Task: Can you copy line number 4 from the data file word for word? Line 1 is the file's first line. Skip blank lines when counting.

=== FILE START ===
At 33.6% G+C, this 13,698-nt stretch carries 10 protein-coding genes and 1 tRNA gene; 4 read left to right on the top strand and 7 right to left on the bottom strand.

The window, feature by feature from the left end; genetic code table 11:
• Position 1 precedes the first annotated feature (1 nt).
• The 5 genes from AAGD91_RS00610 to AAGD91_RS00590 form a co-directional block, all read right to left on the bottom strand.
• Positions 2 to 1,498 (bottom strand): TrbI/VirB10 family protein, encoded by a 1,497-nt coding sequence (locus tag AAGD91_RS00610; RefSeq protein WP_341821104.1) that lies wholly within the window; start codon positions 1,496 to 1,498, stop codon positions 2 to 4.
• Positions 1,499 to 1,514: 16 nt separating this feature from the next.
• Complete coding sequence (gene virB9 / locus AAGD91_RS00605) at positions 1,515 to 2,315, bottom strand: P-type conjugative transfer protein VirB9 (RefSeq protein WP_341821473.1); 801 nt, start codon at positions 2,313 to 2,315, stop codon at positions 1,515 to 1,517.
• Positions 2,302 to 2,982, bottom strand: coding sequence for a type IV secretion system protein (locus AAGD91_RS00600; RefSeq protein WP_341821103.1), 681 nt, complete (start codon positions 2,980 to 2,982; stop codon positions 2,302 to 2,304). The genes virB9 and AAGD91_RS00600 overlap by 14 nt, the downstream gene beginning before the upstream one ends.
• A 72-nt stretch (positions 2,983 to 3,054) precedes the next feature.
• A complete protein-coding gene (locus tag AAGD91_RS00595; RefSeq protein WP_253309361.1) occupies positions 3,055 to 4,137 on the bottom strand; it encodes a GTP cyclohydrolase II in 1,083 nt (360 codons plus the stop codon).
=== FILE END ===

• The 5 genes from AAGD91_RS00610 to AAGD91_RS00590 form a co-directional block, all read right to left on the bottom strand.